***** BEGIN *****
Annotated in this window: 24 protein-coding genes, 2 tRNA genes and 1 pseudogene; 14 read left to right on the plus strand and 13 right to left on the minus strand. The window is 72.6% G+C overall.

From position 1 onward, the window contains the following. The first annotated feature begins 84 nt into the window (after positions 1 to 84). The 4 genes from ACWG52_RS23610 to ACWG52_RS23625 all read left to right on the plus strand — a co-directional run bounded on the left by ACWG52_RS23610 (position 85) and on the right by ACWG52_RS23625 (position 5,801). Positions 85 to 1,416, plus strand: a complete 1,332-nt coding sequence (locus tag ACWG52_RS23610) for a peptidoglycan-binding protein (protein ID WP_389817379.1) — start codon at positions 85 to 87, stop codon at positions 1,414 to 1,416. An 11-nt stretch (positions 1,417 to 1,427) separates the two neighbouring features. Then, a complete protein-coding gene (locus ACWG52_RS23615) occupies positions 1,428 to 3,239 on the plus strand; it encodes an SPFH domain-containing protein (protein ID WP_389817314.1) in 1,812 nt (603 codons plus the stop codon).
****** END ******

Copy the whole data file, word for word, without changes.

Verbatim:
Annotated in this window: 24 protein-coding genes, 2 tRNA genes and 1 pseudogene; 14 read left to right on the plus strand and 13 right to left on the minus strand. The window is 72.6% G+C overall.

From position 1 onward, the window contains the following. The first annotated feature begins 84 nt into the window (after positions 1 to 84). The 4 genes from ACWG52_RS23610 to ACWG52_RS23625 all read left to right on the plus strand — a co-directional run bounded on the left by ACWG52_RS23610 (position 85) and on the right by ACWG52_RS23625 (position 5,801). Positions 85 to 1,416, plus strand: a complete 1,332-nt coding sequence (locus tag ACWG52_RS23610) for a peptidoglycan-binding protein (protein ID WP_389817379.1) — start codon at positions 85 to 87, stop codon at positions 1,414 to 1,416. An 11-nt stretch (positions 1,417 to 1,427) separates the two neighbouring features. Then, a complete protein-coding gene (locus ACWG52_RS23615) occupies positions 1,428 to 3,239 on the plus strand; it encodes an SPFH domain-containing protein (protein ID WP_389817314.1) in 1,812 nt (603 codons plus the stop codon).